Like the tailor's business card said, "if you like our work, tell your friends. If you don't like our work, tell us."

Thursday, December 02, 2004

"Circe in Vitro"

My latest story is now up at Astounding Tales:

http://www.astoundingtales.com/vol1_iss3/Circe.html

I came up with this title maybe 30 years ago. I took an (unsuccessful) stab at writing a story maybe 18 years ago (according to some real old notes I found last year in a box that was uncovered while moving). I actually came up with a story idea that worked around April of last year.

This story has the distinction of having killed TWO web sites - both the Palace of Reason and RevelationSF died after it was submitted!

Also. on my Cedar Hill Sentinel news site, I've posted a reprint of "Rome, If You Want To", which originally ran on Surprising Stories in May of this year.

Latest reviews

"It’s possible that you haven’t run into the stories of Lou Antonelli. Since 2003, he’s been publishing delightful short tales of alternate history all over the nooks and crannies of the SF world. Thanks to Fantastic Books, we now have 28 of these little gems in one place. "Many of Antonelli’s stories have an unexpected twist ending. And many of them are what he calls “secret history” stories, which aren’t exactly alternate history—they’re set in our familiar history, but there’s always some element that contemporary observers missed. " -

- Don Sakers, The Reference Library, Analog July-Aug. 2014

A better path develops for a distraught man in “Double Exposure” by Lou Antonelli (debut 6/11 and reviewed by Frank D). Jake is about to end it all. He has been trying to keep his high maintenance wife happy for decades and has needed to embezzle to satisfy her spending habits. Now, on the verge of indictment and abandoned by his spouse, he buys a gun. Before he pulls the trigger, he spies a Kodak one-day photo hut. Curious, he pulls up to the window. They are holding pictures of him and his last girlfriend from 30 years before. The package is a lot thicker than it should be. Double Exposure” is listed as an Alternative History story but I would classify it as a Magical Realism tale. It is set as a second chance tale, a look into a life that should have been. The author is inspired by his memories of the old photo huts (I remember them) and of their disappearance. A cool idea (photos of another life), one that I could imagine would make for a great anthology.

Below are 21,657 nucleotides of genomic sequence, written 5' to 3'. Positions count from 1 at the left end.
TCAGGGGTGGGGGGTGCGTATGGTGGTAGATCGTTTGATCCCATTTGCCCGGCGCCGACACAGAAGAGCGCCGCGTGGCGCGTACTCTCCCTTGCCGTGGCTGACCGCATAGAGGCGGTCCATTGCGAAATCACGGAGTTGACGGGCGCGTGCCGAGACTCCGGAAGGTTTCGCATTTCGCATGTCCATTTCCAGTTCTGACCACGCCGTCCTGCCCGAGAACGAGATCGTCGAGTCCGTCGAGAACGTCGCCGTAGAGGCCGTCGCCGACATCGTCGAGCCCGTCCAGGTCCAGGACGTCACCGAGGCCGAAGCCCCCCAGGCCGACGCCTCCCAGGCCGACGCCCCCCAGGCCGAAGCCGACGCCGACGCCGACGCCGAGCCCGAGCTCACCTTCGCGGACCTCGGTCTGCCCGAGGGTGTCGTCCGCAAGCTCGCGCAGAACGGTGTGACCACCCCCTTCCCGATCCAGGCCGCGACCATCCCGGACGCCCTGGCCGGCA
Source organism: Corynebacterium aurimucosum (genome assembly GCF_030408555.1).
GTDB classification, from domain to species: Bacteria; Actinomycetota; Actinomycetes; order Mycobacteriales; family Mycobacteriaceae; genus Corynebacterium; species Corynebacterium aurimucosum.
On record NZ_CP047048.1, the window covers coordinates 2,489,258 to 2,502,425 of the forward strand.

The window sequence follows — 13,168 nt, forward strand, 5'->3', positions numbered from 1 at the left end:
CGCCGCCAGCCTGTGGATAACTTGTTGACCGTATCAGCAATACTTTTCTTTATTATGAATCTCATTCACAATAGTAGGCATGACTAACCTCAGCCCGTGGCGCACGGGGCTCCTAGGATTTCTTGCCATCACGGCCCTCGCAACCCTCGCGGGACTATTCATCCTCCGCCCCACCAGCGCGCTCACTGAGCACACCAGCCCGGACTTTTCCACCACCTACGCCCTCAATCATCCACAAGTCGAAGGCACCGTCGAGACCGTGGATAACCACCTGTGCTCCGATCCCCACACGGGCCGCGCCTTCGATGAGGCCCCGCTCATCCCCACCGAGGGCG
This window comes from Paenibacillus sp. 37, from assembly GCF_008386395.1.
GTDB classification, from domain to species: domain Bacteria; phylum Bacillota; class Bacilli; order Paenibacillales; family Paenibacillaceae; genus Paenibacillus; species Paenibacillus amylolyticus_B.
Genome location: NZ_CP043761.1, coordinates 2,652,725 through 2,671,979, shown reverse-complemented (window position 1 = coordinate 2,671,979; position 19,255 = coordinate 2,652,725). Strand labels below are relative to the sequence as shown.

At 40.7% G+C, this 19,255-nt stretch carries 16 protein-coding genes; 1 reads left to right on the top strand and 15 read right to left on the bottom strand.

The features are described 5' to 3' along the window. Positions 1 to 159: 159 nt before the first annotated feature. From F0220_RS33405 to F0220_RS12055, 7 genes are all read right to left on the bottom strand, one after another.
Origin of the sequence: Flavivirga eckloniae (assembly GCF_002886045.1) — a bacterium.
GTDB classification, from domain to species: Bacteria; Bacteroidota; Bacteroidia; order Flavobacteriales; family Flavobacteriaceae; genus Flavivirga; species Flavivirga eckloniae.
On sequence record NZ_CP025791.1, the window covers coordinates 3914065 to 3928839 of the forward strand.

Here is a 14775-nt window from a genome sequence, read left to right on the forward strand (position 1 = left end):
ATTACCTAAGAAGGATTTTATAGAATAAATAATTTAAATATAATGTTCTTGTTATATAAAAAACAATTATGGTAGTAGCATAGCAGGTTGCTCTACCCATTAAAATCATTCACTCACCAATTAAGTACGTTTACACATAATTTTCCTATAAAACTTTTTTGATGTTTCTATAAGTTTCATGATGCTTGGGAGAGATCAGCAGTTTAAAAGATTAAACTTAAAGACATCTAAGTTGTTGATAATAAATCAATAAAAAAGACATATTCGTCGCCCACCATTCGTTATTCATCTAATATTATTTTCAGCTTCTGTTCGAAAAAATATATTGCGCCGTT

- Frank Dutkiewicz, Diabolical Plots

“Great White Ship”: A traveler stuck waiting for a flight strikes up a conversation with an old airline employee. The Old Timer tells him a story of a Great White Airship that arrives from a most unusual destination. The story of a craft from an alternate reality and how it got there is only the precursor to the final act. This is one of my favorite stories from this site. I have a great passion for lighter-than-air craft and their potential as a future means of transport, which opens the story. The author uses this speculation to launch into an engaging tale. As fascinating as the main story line is, the alternate history premise that accompanies it is just as worthwhile. This story was well written and very well thought out. It is well worth the read. Recommended.

- James Hanzelka, Diabolical Plots